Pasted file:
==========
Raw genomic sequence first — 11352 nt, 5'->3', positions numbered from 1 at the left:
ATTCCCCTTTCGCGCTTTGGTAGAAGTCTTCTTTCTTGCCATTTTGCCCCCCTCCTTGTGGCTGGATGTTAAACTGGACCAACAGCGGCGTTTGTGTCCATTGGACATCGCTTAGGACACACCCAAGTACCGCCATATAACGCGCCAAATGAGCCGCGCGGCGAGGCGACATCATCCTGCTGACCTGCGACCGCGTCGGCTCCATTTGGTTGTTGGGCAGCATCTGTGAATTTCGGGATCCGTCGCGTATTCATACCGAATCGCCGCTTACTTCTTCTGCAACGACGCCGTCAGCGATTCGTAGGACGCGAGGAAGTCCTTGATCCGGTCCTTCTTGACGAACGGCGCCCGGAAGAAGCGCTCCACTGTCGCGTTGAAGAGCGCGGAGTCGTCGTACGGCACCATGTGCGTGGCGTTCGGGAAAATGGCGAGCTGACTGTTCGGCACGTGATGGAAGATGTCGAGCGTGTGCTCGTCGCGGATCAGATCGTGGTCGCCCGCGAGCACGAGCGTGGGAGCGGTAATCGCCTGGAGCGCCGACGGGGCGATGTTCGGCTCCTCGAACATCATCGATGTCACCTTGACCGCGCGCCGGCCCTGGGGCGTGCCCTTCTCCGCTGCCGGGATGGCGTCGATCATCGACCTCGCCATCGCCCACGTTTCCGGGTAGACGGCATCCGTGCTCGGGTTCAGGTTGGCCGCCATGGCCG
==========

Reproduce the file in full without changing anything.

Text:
Raw genomic sequence first — 11352 nt, 5'->3', positions numbered from 1 at the left:
ATTCCCCTTTCGCGCTTTGGTAGAAGTCTTCTTTCTTGCCATTTTGCCCCCCTCCTTGTGGCTGGATGTTAAACTGGACCAACAGCGGCGTTTGTGTCCATTGGACATCGCTTAGGACACACCCAAGTACCGCCATATAACGCGCCAAATGAGCCGCGCGGCGAGGCGACATCATCCTGCTGACCTGCGACCGCGTCGGCTCCATTTGGTTGTTGGGCAGCATCTGTGAATTTCGGGATCCGTCGCGTATTCATACCGAATCGCCGCTTACTTCTTCTGCAACGACGCCGTCAGCGATTCGTAGGACGCGAGGAAGTCCTTGATCCGGTCCTTCTTGACGAACGGCGCCCGGAAGAAGCGCTCCACTGTCGCGTTGAAGAGCGCGGAGTCGTCGTACGGCACCATGTGCGTGGCGTTCGGGAAAATGGCGAGCTGACTGTTCGGCACGTGATGGAAGATGTCGAGCGTGTGCTCGTCGCGGATCAGATCGTGGTCGCCCGCGAGCACGAGCGTGGGAGCGGTAATCGCCTGGAGCGCCGACGGGGCGATGTTCGGCTCCTCGAACATCATCGATGTCACCTTGACCGCGCGCCGGCCCTGGGGCGTGCCCTTCTCCGCTGCCGGGATGGCGTCGATCATCGACCTCGCCATCGCCCACGTTTCCGGGTAGACGGCATCCGTGCTCGGGTTCAGGTTGGCCGCCATGGCCG